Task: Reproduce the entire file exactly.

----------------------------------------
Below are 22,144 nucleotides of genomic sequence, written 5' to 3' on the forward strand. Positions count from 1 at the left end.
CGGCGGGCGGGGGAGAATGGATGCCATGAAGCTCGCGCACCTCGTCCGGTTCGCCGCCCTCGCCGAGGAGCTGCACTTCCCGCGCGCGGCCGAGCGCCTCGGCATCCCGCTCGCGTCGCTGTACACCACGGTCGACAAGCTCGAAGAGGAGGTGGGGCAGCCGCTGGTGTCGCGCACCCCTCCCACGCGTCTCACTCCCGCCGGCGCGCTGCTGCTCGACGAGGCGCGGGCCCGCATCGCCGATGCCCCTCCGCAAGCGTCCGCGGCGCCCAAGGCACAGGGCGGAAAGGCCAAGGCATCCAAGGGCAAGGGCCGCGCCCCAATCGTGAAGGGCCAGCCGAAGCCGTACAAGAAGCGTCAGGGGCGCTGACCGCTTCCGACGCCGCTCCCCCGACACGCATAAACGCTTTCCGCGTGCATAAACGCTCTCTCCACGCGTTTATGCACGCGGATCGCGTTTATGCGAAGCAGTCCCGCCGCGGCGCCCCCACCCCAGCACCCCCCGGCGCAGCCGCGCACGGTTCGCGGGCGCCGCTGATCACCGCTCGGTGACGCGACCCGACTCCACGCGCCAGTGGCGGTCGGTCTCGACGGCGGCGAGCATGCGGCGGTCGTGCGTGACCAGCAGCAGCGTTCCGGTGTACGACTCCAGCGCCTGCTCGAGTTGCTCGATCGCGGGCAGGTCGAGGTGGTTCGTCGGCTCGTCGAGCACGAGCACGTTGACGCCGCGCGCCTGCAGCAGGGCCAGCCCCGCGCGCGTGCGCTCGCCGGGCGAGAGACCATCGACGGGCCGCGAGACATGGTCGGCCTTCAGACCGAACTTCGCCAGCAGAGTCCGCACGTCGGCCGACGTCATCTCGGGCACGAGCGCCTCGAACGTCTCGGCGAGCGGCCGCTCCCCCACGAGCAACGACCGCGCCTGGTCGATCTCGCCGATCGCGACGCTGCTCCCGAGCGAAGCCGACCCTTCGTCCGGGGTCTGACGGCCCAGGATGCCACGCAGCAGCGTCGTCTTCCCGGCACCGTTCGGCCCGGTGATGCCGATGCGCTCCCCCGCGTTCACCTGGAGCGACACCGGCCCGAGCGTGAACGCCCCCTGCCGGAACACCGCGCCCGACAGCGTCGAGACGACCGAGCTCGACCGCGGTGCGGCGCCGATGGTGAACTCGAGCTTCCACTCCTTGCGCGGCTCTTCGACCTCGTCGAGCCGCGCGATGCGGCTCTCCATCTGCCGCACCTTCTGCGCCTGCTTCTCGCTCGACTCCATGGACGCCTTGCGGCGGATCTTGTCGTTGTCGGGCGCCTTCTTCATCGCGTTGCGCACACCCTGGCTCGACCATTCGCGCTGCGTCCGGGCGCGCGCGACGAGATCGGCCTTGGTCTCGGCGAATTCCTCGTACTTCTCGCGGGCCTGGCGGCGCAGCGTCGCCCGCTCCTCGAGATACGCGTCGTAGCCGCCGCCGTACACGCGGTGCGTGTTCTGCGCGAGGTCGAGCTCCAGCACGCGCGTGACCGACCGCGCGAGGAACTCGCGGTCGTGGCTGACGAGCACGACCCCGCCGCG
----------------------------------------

Below are 22,144 nucleotides of genomic sequence, written 5' to 3' on the forward strand. Positions count from 1 at the left end.
CGGCGGGCGGGGGAGAATGGATGCCATGAAGCTCGCGCACCTCGTCCGGTTCGCCGCCCTCGCCGAGGAGCTGCACTTCCCGCGCGCGGCCGAGCGCCTCGGCATCCCGCTCGCGTCGCTGTACACCACGGTCGACAAGCTCGAAGAGGAGGTGGGGCAGCCGCTGGTGTCGCGCACCCCTCCCACGCGTCTCACTCCCGCCGGCGCGCTGCTGCTCGACGAGGCGCGGGCCCGCATCGCCGATGCCCCTCCGCAAGCGTCCGCGGCGCCCAAGGCACAGGGCGGAAAGGCCAAGGCATCCAAGGGCAAGGGCCGCGCCCCAATCGTGAAGGGCCAGCCGAAGCCGTACAAGAAGCGTCAGGGGCGCTGACCGCTTCCGACGCCGCTCCCCCGACACGCATAAACGCTTTCCGCGTGCATAAACGCTCTCTCCACGCGTTTATGCACGCGGATCGCGTTTATGCGAAGCAGTCCCGCCGCGGCGCCCCCACCCCAGCACCCCCCGGCGCAGCCGCGCACGGTTCGCGGGCGCCGCTGATCACCGCTCGGTGACGCGACCCGACTCCACGCGCCAGTGGCGGTCGGTCTCGACGGCGGCGAGCATGCGGCGGTCGTGCGTGACCAGCAGCAGCGTTCCGGTGTACGACTCCAGCGCCTGCTCGAGTTGCTCGATCGCGGGCAGGTCGAGGTGGTTCGTCGGCTCGTCGAGCACGAGCACGTTGACGCCGCGCGCCTGCAGCAGGGCCAGCCCCGCGCGCGTGCGCTCGCCGGGCGAGAGACCATCGACGGGCCGCGAGACATGGTCGGCCTTCAGACCGAACTTCGCCAGCAGAGTCCGCACGTCGGCCGACGTCATCTCGGGCACGAGCGCCTCGAACGTCTCGGCGAGCGGCCGCTCCCCCACGAGCAACGACCGCGCCTGGTCGATCTCGCCGATCGCGACGCTGCTCCCGAGCGAAGCCGACCCTTCGTCCGGGGTCTGACGGCCCAGGATGCCACGCAGCAGCGTCGTCTTCCCGGCACCGTTCGGCCCGGTGATGCCGATGCGCTCCCCCGCGTTCACCTGGAGCGACACCGGCCCGAGCGTGAACGCCCCCTGCCGGAACACCGCGCCCGACAGCGTCGAGACGACCGAGCTCGACCGCGGTGCGGCGCCGATGGTGAACTCGAGCTTCCACTCCTTGCGCGGCTCTTCGACCTCGTCGAGCCGCGCGATGCGGCTCTCCATCTGCCGCACCTTCTGCGCCTGCTTCTCGCTCGACTCCATGGACGCCTTGCGGCGGATCTTGTCGTTGTCGGGCGCCTTCTTCATCGCGTTGCGCACACCCTGGCTCGACCATTCGCGCTGCGTCCGGGCGCGCGCGACGAGATCGGCCTTGGTCTCGGCGAATTCCTCGTACTTCTCGCGGGCCTGGCGGCGCAGCGTCGCCCGCTCCTCGAGATACGCGTCGTAGCCGCCGCCGTACACGCGGTGCGTGTTCTGCGCGAGGTCGAGCTCCAGCACGCGCGTGACCGACCGCGCGAGGAACTCGCGGTCGTGGCTGACGAGCACGACCCCGCCGCG